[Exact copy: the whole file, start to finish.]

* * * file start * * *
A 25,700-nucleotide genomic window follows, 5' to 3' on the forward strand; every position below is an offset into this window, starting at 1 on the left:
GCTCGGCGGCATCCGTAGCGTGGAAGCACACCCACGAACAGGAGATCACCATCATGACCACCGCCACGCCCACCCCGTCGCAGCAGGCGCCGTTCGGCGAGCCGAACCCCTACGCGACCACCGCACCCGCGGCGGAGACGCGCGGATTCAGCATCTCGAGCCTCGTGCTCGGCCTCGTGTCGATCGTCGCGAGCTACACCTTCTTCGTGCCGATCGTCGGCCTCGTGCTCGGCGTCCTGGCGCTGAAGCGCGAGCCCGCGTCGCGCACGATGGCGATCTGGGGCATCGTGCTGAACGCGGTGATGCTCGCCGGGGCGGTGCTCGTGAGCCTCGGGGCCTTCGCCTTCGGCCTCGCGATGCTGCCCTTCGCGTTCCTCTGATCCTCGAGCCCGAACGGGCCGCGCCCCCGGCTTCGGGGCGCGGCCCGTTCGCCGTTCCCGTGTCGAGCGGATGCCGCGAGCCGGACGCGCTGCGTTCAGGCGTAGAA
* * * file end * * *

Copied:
A 25,700-nucleotide genomic window follows, 5' to 3' on the forward strand; every position below is an offset into this window, starting at 1 on the left:
GCTCGGCGGCATCCGTAGCGTGGAAGCACACCCACGAACAGGAGATCACCATCATGACCACCGCCACGCCCACCCCGTCGCAGCAGGCGCCGTTCGGCGAGCCGAACCCCTACGCGACCACCGCACCCGCGGCGGAGACGCGCGGATTCAGCATCTCGAGCCTCGTGCTCGGCCTCGTGTCGATCGTCGCGAGCTACACCTTCTTCGTGCCGATCGTCGGCCTCGTGCTCGGCGTCCTGGCGCTGAAGCGCGAGCCCGCGTCGCGCACGATGGCGATCTGGGGCATCGTGCTGAACGCGGTGATGCTCGCCGGGGCGGTGCTCGTGAGCCTCGGGGCCTTCGCCTTCGGCCTCGCGATGCTGCCCTTCGCGTTCCTCTGATCCTCGAGCCCGAACGGGCCGCGCCCCCGGCTTCGGGGCGCGGCCCGTTCGCCGTTCCCGTGTCGAGCGGATGCCGCGAGCCGGACGCGCTGCGTTCAGGCGTAGAA